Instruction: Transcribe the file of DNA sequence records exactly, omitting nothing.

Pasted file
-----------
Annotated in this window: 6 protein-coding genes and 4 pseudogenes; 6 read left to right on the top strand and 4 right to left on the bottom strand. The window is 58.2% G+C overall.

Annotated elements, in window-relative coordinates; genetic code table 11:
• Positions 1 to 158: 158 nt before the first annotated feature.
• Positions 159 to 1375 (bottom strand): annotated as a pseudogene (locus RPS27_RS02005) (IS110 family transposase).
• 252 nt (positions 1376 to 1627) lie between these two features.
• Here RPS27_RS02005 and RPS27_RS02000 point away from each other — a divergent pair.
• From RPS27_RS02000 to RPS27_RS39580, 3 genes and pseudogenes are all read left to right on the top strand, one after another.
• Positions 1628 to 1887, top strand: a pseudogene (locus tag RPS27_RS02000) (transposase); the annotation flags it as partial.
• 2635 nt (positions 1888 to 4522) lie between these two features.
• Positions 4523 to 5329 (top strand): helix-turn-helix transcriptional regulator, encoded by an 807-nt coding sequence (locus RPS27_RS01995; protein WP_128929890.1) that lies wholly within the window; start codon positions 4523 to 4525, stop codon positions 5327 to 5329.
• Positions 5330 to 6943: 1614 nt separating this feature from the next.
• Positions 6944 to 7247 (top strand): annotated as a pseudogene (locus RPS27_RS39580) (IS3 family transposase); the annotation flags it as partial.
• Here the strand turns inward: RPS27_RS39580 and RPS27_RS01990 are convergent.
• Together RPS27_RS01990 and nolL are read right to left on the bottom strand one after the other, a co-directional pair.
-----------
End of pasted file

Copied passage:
Annotated in this window: 6 protein-coding genes and 4 pseudogenes; 6 read left to right on the top strand and 4 right to left on the bottom strand. The window is 58.2% G+C overall.

Annotated elements, in window-relative coordinates; genetic code table 11:
• Positions 1 to 158: 158 nt before the first annotated feature.
• Positions 159 to 1375 (bottom strand): annotated as a pseudogene (locus RPS27_RS02005) (IS110 family transposase).
• 252 nt (positions 1376 to 1627) lie between these two features.
• Here RPS27_RS02005 and RPS27_RS02000 point away from each other — a divergent pair.
• From RPS27_RS02000 to RPS27_RS39580, 3 genes and pseudogenes are all read left to right on the top strand, one after another.
• Positions 1628 to 1887, top strand: a pseudogene (locus tag RPS27_RS02000) (transposase); the annotation flags it as partial.
• 2635 nt (positions 1888 to 4522) lie between these two features.
• Positions 4523 to 5329 (top strand): helix-turn-helix transcriptional regulator, encoded by an 807-nt coding sequence (locus RPS27_RS01995; protein WP_128929890.1) that lies wholly within the window; start codon positions 4523 to 4525, stop codon positions 5327 to 5329.
• Positions 5330 to 6943: 1614 nt separating this feature from the next.
• Positions 6944 to 7247 (top strand): annotated as a pseudogene (locus RPS27_RS39580) (IS3 family transposase); the annotation flags it as partial.
• Here the strand turns inward: RPS27_RS39580 and RPS27_RS01990 are convergent.
• Together RPS27_RS01990 and nolL are read right to left on the bottom strand one after the other, a co-directional pair.